There has been enough deflection in the news in recent weeks, what with the American Republican party primaries, unrest and due unwelcome in Afghanistan, general simonizing of the economy, one could rightly wonder what happened with the aegis of sovereign default that was clouding Greece, Italy and other euro-zone members. One would be forgiven, in fact, for thinking that the situation resolved itself, and the Greeks and other Occupiers have grinned and bore it through austerity and virtual deficits met a spectacular and fiery demise, greeting their anti-debt counterparts (fabricated and negotiated in kind), as if real markets and future prospects unfolded to the same morality play script, the personified Laziness and Greed versus the righteousness of the fabulists and troubadours.

I am sure there was no mutual annihilation, however, and rosiness and ease, by any number of estimations, are unfortunately not prevailing. Standards of ethics and morality of course do have everything to do with governance, stewardship and negotiation, but like the pronouncements of the Credit Rating Agencies, the so-called Troika, the triumvirate, is not the absolute moral authority it is setting itself up as.  I am sure the intent is pure but pontificating, far from under-shooting the mark, is a useful mask for hypocrisy and dread.

Sunday, 18 March 2012

sinecure or pretender to the throne

While back at the Bundestag, party representatives are holding their conclave to elect the next president of the republic, heir to a mostly ceremonial office that has perhaps made a lot of members of the public and constituencies across the government weary and frustrated with the latest succession of holders of that office.

The previous president resigned too early and the immediate predecessor resigned too late, it seems. Despite all the vested ceremony of having the upper house elect a president (the United States, before the advent of the Electoral College, also allowed the Senate select a president from among its peers), the office seems to be more of a liability (more of a personality rather than a platform) than a political coalition-builder. And perhaps because of the general disillusionment, a significant (though not properly surveyed) portion of the German public favours abolishing the office of the presidency altogether (the Chancellor wields executive power) and reinstating the monarchy, who would assume those roles--hosting foreign dignitaries, inaugurating museums, charitable launches, and the general indirect campaigning and the gauging of public-sentiment that a president seconding a chancellor or prime minister would do--after the idea was raised by a member of the Royal House of Prussia (the descendants, since there never was a German imperial family). Beyond the fascination that many Germans have for the British royal family and in-house nobility is fully-funded through with increased tourism--and perhaps courtiers vying for titles and recognition and the posts that make up a royal household--maybe the return of Kaiser and König as ceremonial figures, bereft of power, would be a good idea.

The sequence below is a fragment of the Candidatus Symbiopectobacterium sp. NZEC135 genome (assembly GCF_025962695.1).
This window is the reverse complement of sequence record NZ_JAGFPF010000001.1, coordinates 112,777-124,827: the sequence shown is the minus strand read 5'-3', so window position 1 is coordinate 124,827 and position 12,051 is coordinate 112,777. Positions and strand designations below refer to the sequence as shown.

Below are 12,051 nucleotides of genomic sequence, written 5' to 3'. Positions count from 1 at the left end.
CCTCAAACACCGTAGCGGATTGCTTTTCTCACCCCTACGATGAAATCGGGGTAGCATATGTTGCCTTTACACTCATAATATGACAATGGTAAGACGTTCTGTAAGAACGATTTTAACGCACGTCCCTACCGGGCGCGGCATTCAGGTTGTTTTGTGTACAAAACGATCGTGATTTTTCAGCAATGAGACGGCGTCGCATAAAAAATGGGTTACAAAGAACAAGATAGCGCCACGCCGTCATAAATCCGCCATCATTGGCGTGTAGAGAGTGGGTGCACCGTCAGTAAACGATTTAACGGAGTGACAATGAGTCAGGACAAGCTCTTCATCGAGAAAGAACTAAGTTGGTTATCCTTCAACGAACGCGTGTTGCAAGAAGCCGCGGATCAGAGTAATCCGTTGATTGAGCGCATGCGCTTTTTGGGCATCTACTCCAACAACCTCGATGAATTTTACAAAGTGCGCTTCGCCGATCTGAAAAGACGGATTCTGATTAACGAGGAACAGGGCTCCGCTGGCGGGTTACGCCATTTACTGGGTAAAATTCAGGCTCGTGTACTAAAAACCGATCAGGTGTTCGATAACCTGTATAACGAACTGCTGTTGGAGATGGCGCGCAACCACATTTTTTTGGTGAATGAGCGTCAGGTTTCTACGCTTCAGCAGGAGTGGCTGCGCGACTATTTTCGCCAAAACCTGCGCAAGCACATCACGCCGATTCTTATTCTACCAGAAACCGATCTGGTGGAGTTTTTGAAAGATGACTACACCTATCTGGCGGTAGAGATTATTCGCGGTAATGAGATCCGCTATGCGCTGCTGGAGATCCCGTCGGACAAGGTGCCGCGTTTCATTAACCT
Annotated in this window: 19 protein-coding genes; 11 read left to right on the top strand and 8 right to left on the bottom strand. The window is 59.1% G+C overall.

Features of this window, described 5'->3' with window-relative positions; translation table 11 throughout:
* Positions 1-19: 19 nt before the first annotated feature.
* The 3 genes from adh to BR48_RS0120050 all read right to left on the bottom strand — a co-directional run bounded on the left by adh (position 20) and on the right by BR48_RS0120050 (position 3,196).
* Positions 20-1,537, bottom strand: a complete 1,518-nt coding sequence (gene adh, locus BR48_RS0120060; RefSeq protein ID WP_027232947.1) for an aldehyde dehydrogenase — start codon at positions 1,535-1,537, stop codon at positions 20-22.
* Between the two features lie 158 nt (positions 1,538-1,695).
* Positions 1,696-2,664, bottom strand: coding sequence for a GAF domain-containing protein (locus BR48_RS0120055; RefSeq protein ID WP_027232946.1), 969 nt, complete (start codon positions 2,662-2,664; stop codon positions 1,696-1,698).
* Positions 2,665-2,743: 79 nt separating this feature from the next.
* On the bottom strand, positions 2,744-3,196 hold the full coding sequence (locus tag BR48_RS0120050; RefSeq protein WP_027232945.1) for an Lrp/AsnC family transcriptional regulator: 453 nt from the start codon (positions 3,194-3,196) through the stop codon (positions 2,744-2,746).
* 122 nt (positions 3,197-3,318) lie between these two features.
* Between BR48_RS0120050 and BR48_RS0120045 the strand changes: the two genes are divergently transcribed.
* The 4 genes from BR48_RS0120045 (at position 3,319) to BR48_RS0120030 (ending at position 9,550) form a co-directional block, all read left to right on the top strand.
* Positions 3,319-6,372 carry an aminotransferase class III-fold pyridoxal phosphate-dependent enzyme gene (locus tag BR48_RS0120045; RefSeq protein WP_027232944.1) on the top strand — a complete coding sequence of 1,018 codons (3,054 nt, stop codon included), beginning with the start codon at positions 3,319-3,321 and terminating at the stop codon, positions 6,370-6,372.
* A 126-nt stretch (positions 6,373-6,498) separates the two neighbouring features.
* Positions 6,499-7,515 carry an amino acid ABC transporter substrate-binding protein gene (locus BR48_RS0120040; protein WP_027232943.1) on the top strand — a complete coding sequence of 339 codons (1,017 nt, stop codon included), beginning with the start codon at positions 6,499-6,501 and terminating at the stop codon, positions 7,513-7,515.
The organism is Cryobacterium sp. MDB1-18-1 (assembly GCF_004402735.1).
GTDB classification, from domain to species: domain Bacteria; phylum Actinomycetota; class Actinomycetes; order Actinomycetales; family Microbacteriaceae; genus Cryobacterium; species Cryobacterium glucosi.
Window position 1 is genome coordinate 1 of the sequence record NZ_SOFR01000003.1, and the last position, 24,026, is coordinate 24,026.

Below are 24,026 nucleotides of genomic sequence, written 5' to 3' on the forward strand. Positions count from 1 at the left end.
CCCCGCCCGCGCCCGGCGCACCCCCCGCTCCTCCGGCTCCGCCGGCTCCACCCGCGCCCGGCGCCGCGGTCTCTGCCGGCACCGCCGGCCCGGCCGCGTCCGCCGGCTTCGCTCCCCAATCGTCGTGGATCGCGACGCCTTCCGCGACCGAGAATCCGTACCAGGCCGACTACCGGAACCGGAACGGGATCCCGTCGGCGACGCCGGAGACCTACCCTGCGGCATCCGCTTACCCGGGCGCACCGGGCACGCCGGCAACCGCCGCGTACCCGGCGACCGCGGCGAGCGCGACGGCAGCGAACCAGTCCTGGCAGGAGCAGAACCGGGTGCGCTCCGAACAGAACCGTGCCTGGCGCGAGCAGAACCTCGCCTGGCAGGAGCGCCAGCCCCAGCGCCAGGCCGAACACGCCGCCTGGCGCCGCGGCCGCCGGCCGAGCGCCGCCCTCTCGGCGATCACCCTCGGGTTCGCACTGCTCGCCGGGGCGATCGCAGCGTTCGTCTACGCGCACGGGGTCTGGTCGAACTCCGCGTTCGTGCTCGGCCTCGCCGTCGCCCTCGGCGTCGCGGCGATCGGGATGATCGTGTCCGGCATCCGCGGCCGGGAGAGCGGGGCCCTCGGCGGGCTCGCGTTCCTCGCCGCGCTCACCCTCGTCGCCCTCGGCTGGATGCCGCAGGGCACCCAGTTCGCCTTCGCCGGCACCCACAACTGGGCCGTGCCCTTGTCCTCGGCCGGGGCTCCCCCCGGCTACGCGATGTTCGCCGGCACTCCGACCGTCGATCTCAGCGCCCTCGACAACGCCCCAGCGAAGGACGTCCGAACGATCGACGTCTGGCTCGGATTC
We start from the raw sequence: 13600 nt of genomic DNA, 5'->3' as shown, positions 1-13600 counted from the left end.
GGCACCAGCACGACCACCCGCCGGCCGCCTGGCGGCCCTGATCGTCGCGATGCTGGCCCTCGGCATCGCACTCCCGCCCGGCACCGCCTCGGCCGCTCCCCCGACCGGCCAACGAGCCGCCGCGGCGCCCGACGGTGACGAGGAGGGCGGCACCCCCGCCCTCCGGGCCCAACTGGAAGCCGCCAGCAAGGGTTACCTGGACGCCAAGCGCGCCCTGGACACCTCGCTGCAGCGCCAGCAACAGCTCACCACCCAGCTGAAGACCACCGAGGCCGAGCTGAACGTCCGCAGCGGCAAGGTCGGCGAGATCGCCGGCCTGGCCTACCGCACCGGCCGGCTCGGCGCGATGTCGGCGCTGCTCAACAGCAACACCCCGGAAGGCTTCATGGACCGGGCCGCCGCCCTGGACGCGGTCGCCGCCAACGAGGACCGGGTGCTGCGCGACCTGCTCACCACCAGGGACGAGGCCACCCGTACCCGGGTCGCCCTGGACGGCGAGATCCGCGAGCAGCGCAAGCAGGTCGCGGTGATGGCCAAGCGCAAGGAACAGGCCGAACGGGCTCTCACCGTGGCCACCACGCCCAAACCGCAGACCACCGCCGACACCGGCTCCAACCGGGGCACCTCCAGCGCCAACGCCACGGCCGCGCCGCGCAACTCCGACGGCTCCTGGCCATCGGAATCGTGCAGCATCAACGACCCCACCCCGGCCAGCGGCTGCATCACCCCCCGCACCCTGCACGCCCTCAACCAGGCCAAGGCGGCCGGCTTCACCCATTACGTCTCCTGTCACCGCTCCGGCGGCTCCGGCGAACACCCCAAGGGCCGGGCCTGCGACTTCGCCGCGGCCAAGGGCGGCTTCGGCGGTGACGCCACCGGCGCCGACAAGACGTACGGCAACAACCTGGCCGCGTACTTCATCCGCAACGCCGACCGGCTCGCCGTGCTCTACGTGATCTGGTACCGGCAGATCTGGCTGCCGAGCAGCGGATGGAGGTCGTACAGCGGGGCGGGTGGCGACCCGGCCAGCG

I can’t imagine that above and beyond what state authorities already contribute to maintaining Germany’s hundreds of former royal residences that much more money would be involved, not to mention discounting the politics of elevating a private citizen to public office, though there is sure to be contention and consequence over legitimacy and right to succession. Nationally and on the state level (Bavaria, like every Lander, has a minister-president and a prince von und zu Bayern, down to dukedoms, baronets, palatinates, counties, marches and fiefs), these dethroned royal families and their adherents have been prepared for this moment--not preening and conniving, I think, but just simply there and rarely does an administration come fully-formed.

Saturday, 17 March 2012

cornucopian or QED

Though many clever and novel ideas are later disproven or shown to have specious connections—not unlike spontaneous generation, the theory of humours, leechcraft or alchemy but not plate tectonics, natural selection, the heliocentric solar system, and so on—a hypothesis, regardless of how intriguing or alluring it sounds at first, is something that is to be tested and ought to be taken as such while the verdict is still out. The verdict is still out on a lot of things. Boing Boing’s science correspondent understands the scientific method very well and warns readers to proceed with rigour and caution when entertaining this brief from Discovery magazine regarding a supposition from the University of Copenhagen that environmental pollution, specifically elevated carbon-dioxide levels, may be contributing to the marked increase in the incidence of obesity.